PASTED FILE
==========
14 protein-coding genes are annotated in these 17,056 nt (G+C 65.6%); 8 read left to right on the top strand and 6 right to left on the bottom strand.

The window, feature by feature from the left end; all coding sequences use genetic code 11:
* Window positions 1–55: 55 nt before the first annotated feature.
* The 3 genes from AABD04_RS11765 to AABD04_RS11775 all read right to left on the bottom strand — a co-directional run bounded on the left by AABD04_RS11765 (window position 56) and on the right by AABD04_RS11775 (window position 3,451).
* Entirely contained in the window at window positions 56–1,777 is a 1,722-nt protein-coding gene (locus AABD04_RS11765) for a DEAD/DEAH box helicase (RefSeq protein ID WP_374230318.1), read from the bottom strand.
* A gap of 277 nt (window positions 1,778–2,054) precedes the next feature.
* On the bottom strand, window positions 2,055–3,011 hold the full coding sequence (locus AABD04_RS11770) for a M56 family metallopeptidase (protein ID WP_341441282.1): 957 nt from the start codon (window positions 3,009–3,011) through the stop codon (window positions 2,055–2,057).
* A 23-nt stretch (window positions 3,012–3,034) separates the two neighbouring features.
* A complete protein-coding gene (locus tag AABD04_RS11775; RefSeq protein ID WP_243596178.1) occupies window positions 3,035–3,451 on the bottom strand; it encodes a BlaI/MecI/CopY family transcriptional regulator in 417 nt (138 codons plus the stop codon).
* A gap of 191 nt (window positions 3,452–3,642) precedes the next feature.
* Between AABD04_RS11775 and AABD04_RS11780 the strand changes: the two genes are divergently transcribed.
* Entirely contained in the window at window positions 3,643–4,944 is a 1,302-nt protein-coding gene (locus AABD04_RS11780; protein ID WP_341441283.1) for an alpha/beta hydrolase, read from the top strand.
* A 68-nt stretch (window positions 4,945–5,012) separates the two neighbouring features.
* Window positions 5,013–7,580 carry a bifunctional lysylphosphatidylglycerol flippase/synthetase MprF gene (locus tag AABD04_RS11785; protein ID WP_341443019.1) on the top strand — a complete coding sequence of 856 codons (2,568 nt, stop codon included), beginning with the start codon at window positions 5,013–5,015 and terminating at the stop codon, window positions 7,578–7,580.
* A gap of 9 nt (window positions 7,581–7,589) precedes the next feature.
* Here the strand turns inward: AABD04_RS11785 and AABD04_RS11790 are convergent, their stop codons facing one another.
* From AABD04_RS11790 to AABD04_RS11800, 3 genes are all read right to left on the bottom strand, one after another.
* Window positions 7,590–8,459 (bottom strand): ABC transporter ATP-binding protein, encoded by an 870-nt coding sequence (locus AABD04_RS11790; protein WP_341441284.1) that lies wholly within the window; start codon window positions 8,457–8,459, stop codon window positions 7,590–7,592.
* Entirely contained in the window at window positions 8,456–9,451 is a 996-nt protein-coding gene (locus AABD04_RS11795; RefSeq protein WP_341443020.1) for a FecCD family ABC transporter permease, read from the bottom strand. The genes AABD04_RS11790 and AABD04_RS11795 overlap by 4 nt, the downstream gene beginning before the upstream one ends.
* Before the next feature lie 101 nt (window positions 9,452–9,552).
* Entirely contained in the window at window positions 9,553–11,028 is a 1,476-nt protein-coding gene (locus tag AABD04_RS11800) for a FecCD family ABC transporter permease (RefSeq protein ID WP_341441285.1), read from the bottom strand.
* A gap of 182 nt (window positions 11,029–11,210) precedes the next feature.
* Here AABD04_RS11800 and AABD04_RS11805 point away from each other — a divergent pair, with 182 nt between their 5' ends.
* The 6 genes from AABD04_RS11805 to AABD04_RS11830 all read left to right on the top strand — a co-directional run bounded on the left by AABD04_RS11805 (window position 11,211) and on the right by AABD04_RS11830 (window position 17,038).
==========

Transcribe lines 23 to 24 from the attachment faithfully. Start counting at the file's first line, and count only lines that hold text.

* Here AABD04_RS11800 and AABD04_RS11805 point away from each other — a divergent pair, with 182 nt between their 5' ends.
* The 6 genes from AABD04_RS11805 to AABD04_RS11830 all read left to right on the top strand — a co-directional run bounded on the left by AABD04_RS11805 (window position 11,211) and on the right by AABD04_RS11830 (window position 17,038).